The House committee investigating the attack on the Capitol gave former President Donald Trump an extra week to provide requested documents after lawmakers said Friday that they did not receive any records from a subpoena issued last month in connection with the Jan. 6 riot.
The initial subpoena deadline was 10 a.m. ET Friday for any communications Trump may have had regarding extremist groups involved in the riot and any attempts in the past year to contact witnesses testifying before the Jan. 6 committee.
The Oct. 21 subpoena also called for Trump to provide testimony at the Capitol or by videoconference on Nov. 14.
In a joint statement Friday, the committee's chair, Rep. Bennie Thompson, D-Miss., and vice chair Rep. Liz Cheney, R-Wyo., said that while they were allowing additional time for the documents, they were not changing the date for Trump's deposition.
“We have received correspondence from the former President and his counsel in connection with the Select Committee’s subpoena," they said. "We have informed the former President’s counsel that he must begin producing records no later than next week and he remains under subpoena for deposition testimony starting on November 14th."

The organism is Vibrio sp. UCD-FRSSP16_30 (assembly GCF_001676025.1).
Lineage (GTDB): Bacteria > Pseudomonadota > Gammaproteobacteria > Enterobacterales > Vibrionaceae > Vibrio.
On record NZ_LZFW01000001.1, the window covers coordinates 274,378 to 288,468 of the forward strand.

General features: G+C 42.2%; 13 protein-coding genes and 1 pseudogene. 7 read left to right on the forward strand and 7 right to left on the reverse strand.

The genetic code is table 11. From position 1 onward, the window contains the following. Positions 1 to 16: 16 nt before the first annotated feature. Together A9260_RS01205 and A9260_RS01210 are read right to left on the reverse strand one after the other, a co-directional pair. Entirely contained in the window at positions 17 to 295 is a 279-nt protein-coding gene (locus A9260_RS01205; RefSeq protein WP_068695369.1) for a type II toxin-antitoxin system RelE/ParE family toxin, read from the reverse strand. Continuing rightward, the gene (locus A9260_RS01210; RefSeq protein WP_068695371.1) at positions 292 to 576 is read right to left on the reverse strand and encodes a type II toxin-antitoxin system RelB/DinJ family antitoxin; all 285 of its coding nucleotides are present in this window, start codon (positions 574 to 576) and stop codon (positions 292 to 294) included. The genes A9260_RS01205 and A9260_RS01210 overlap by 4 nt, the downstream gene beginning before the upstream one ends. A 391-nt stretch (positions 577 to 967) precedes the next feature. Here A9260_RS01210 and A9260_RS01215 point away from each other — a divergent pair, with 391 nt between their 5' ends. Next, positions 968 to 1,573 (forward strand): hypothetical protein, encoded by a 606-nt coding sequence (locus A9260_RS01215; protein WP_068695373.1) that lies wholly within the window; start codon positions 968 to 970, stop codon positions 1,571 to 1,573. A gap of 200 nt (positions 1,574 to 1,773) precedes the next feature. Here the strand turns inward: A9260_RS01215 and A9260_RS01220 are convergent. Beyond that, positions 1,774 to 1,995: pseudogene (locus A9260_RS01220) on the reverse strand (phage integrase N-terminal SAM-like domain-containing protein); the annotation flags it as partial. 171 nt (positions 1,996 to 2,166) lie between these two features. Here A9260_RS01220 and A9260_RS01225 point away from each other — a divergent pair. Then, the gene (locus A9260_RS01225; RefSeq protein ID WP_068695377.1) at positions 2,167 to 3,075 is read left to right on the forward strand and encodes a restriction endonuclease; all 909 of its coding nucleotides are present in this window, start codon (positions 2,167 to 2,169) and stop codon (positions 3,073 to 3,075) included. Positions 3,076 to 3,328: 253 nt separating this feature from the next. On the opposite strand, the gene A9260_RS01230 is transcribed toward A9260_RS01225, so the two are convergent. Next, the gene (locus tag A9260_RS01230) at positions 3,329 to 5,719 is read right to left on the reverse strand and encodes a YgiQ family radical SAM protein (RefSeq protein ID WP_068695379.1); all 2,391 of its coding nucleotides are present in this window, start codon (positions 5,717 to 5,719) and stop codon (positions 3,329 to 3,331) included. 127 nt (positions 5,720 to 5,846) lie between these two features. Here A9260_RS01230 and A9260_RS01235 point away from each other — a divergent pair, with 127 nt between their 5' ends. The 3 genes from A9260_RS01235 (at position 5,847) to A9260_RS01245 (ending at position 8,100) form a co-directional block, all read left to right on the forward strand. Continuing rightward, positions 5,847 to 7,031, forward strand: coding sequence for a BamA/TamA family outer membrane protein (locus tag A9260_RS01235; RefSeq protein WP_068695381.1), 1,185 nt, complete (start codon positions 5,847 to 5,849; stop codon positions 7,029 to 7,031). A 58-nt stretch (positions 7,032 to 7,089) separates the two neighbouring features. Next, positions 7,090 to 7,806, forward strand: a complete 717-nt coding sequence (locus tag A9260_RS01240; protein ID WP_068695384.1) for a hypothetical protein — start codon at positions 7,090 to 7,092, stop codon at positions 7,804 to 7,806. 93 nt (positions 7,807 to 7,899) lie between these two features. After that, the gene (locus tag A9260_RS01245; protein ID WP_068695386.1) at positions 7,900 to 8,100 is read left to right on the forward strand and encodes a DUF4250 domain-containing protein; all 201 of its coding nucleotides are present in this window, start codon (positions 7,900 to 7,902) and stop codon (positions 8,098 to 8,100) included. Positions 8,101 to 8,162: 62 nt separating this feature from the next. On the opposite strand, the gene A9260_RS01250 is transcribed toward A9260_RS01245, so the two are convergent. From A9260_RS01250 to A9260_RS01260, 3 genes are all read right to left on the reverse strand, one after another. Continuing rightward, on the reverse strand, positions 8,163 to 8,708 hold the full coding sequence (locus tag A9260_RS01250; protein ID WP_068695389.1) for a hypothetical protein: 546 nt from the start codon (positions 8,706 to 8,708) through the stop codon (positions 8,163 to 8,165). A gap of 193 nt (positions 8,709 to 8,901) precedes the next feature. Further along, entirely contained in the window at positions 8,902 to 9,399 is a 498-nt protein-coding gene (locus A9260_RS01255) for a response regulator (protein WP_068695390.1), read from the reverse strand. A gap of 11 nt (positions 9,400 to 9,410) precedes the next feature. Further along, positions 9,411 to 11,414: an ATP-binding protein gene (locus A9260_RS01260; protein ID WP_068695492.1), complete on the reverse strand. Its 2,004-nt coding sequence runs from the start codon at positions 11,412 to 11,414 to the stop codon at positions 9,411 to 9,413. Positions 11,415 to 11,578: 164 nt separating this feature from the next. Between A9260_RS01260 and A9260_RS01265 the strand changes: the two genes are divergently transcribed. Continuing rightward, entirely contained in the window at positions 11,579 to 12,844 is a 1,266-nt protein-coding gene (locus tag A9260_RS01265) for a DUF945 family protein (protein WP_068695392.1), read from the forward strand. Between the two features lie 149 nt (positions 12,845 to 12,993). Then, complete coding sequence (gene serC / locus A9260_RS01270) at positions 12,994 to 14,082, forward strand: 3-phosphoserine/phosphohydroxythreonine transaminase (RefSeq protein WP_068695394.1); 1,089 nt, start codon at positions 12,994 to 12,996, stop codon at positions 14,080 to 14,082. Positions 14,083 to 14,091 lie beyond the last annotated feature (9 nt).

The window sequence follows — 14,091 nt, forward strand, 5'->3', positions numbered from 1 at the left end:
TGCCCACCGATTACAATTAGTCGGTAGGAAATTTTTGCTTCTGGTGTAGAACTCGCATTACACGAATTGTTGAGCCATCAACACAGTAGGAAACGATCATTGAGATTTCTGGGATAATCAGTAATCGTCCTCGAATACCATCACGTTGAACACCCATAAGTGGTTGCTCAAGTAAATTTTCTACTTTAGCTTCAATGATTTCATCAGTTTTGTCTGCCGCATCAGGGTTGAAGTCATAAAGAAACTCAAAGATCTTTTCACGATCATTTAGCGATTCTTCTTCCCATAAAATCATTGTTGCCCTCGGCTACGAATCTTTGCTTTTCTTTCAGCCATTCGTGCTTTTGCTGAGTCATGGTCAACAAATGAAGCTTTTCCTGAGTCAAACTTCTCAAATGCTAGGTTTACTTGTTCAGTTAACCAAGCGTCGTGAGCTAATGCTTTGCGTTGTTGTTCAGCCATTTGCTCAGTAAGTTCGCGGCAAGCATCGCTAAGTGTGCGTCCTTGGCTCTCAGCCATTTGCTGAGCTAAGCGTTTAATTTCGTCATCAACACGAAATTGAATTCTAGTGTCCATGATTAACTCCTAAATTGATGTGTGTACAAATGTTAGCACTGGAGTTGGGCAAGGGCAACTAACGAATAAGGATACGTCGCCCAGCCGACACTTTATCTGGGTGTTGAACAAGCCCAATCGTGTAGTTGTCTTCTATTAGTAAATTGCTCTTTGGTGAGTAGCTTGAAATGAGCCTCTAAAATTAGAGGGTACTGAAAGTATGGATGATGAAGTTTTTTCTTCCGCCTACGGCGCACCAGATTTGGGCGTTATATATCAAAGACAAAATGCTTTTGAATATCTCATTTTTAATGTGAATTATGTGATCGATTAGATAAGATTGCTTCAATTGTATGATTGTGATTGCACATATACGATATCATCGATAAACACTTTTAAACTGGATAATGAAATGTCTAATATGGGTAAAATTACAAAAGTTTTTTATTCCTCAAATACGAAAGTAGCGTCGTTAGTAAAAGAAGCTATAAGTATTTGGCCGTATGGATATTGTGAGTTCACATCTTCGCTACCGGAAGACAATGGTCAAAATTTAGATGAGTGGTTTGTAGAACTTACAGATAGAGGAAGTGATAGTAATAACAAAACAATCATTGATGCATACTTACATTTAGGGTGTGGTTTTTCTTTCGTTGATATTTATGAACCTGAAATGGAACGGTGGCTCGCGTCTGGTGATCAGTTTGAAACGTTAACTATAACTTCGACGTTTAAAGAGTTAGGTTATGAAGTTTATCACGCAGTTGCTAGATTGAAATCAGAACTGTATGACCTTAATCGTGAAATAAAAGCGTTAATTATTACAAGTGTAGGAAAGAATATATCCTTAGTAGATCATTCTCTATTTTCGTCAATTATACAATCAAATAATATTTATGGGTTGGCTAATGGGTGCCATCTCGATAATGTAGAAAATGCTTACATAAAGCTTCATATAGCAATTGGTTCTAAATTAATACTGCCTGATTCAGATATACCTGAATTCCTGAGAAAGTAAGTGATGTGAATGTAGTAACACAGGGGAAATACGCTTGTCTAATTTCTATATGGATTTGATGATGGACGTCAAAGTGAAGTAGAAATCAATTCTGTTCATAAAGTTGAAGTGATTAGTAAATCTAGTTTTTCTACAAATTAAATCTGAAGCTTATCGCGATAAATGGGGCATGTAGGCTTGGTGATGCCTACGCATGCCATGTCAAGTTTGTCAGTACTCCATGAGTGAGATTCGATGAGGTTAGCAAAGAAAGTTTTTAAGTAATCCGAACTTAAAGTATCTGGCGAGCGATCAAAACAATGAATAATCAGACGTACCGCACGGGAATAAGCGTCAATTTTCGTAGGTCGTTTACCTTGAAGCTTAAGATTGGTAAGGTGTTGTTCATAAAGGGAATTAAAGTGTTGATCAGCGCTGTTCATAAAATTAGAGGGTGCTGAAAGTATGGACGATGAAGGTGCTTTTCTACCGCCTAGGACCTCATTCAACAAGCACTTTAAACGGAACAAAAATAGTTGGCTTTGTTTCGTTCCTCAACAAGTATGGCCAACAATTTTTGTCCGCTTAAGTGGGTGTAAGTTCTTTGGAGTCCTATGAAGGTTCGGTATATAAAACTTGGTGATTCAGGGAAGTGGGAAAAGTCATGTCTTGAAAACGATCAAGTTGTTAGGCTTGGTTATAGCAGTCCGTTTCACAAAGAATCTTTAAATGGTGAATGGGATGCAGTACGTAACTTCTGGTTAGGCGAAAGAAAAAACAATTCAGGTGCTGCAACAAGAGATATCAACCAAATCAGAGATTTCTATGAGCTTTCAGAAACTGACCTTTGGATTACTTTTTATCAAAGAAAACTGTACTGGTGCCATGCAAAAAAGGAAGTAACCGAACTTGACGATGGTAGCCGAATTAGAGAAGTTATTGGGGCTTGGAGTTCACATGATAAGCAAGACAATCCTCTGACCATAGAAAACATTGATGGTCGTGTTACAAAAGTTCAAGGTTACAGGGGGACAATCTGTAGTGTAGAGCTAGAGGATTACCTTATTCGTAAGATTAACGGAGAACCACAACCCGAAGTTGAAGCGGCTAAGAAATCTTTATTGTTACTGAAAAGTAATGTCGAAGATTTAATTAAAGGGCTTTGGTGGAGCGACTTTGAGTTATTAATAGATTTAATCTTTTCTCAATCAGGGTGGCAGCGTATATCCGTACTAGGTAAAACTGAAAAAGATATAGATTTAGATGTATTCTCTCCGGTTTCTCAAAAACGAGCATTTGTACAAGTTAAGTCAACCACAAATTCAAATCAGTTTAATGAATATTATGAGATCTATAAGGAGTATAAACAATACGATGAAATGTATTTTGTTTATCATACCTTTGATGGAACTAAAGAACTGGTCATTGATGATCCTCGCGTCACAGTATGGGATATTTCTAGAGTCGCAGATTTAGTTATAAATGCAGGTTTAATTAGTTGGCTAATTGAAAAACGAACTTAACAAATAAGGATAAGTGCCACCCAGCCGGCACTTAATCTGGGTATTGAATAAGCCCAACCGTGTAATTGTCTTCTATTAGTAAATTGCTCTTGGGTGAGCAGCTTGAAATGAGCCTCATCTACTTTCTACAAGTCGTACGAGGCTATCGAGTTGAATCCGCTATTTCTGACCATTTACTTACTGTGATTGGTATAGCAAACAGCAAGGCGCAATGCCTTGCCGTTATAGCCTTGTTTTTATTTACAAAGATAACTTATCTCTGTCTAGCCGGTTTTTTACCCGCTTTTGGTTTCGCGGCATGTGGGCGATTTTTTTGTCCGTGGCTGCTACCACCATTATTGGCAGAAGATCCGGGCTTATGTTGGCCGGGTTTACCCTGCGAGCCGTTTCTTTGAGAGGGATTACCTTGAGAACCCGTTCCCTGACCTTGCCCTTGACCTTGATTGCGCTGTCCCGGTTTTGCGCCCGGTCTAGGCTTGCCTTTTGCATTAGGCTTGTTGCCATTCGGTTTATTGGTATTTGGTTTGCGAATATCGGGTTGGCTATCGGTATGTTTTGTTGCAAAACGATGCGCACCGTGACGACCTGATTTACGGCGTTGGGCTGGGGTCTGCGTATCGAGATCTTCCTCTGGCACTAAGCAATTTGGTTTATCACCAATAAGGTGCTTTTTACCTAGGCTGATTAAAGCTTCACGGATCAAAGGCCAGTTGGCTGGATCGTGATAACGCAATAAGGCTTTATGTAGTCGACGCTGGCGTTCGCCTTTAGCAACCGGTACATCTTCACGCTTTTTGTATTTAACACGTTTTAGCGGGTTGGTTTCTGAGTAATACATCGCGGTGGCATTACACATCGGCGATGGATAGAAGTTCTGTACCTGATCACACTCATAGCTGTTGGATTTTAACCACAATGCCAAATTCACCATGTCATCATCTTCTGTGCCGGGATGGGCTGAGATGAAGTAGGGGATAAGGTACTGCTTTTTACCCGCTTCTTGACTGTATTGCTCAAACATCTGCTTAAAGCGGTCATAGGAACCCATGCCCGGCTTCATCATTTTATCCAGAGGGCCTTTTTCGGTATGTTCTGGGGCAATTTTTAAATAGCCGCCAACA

A spokesperson for the Dhillon Law Group, which previously acknowledged service of the subpoena, did not respond to a request for comment.
David A. Warrington, a lawyer for Trump at the firm, previously said that the firm would look over the subpoena, but did not say publicly whether Trump plans to comply with it.
“As with any similar matter, we will review and analyze it, and will respond as appropriate to this unprecedented action," Warrington said in a statement at the time.
Trump has given signals that he's eyeing a 2024 announcement this month. Two sources familiar with his thinking told NBC News that he will likely announce another presidential bid this month, though the date could slide.